In Washington, NLC Leaders Represent City Priorities

September 8, 2017 - (4 min read)

For Washington, DC, August is a quiet month. With Congress in recess and the President typically on vacation, the federal government has a chance to hear from constituents and work on long-term plans and issues. For NLC’s Federal Advocacy Committees, however, that pause in the action is golden opportunity.

This week, over three dozen city leaders traveled to Washington to represent cities, meeting with Congress, the White House, federal agencies, and more. Over the course of the fly-in, NLC members achieved several victories — and educated key government officials on the priorities of city leaders across America.

Committee leaders notched one victory with the passage of a continuing resolution that preserves level funding for three months and delays the possibility government shutdown. Additionally, NLC members educated Congress on the important of protecting the State and Local Tax deduction in upcoming tax reform discussions, driving home the absolute importance of this commonsense exemption that is under consideration for elimination. Discussing budgetary matters, they also shared examples of how programs such as CDGB, TIGER and HOME are essential to providing critical services to residents in communities of all sizes.

After an opening briefing at NLC headquarters and several Congressional meetings on Wednesday, NLC hosted an informal reception with local elected officials and federal agency intergovernmental affairs officials to build better bonds between local and federal leadership.

On Thursday and Friday, NLC took to the Hill in force — meeting with nearly 40 Members of Congress to discuss a wide variety of issues such as appropriations, tax reform, infrastructure and Deferred Action for Childhood Arrivals.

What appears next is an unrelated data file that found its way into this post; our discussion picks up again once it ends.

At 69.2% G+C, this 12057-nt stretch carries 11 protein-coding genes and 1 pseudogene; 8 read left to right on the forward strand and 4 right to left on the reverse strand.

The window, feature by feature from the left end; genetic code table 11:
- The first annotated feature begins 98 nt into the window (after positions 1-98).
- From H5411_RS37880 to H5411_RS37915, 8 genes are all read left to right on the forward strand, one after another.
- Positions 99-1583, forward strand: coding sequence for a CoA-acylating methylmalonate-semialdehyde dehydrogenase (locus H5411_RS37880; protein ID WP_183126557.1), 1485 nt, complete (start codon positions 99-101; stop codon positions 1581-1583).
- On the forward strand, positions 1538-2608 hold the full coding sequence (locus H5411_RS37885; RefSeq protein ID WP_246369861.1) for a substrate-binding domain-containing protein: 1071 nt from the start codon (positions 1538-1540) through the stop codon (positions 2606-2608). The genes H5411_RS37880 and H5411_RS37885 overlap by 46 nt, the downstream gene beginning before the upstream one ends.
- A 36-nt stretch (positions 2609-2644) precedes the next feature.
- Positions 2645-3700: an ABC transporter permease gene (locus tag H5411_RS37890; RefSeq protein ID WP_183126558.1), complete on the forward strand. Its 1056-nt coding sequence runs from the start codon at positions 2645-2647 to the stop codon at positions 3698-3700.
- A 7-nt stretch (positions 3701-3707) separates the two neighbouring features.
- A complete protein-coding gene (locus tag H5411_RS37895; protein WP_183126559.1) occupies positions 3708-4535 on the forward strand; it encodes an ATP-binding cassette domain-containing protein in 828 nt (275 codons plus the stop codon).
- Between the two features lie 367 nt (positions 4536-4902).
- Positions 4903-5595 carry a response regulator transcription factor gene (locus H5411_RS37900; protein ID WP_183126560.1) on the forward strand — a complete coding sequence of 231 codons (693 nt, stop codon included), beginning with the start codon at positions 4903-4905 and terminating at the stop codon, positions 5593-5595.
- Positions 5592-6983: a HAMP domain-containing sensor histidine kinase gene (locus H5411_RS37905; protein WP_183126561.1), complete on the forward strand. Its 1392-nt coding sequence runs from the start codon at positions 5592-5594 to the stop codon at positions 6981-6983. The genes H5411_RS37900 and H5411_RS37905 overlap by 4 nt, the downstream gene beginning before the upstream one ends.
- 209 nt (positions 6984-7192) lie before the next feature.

NLC Second Vice President Karen Freeman-Wilson, mayor, Gary, Indiana, at the Eisenhower Executive Office Building.

During these meetings, NLC members stressed the importance of SALT and tax-exempt municipal bonds, the challenges local communities are facing with infrastructure, and the importance of robustly funded programs that provide cities with the money they need to provide vital services to their communities. These messages were carried to Congressional leadership, including House Minority Leader Nancy Pelosi and the Chairs and Ranking Members of important Congressional committees and subcommittees.

Thursday also saw the NLC members bring their message to federal agencies and the White House. Over 25 local elected officials meet with DJ Gribbin, Special Assistant to the President for Infrastructure Policy, to discuss infrastructure and the role cities must play in any future infrastructure package.

NLC President Matt Zone, Councilmember, Cleveland, meets with Labor Secretary R. Alexander Acosta in Washington, DC.

Also on Thursday, an NLC delegation including NLC President Matt Zone and Second Vice President Karen Freeman-Wilson met with Secretary of Labor Alexander Acosta to discuss the importance of workforce development programs, and the role that workforce development will play in an infrastructure package. Members spoke with the Secretary about the labor challenges that they are facing in their communities, and the programs that have been most successful in developing stronger and better educated work forces.

Following their meeting with the President’s special assistant, NLC members also meet with senior leadership from the U.S. Environmental Protection Agency’s Office of Congressional and Intergovernmental Affairs, Office of Policy, Office of Federal Affairs, and Deputy Assistant Administrator D. Lee Forsgren from the Office of Water. In the meeting, members stressed the importance of programs like the Clean Water and Drinking Water State Revolving Funds, regional restoration efforts in the Great Lakes and Chesapeake Bay, the challenges around stormwater and wastewater management, and their role in an infrastructure package.

Additionally, some NLC members meet with senior officials at the U.S. Department of Transportation to continue the discussion on the transportation infrastructure needs of local communities. They discussed the necessity of funding existing DOT programs and streamlining project approvals. NLC also stressed the need for direct funding to cities through programs such as TIGER and infrastructure grants. They also expressed cities’ desire to help build a great infrastructure package that leverages money for cities.

NLC committee leaders advise a senior USDOT official on infrastructure priorities.

Through these activities, NLC found a great deal of support for funding the programs that matter the most to cities — such as CDBG, infrastructure grants and other programs that directly connect cities to federal funding.

NLC is confident that Congress and the Administration will continue to engage with local leaders in upcoming discussions on tax reform, infrastructure, appropriations and immigration. Cities are an unparalleled source of knowledge, ideas and experience, and an important partner in building a stronger, more prosperous country.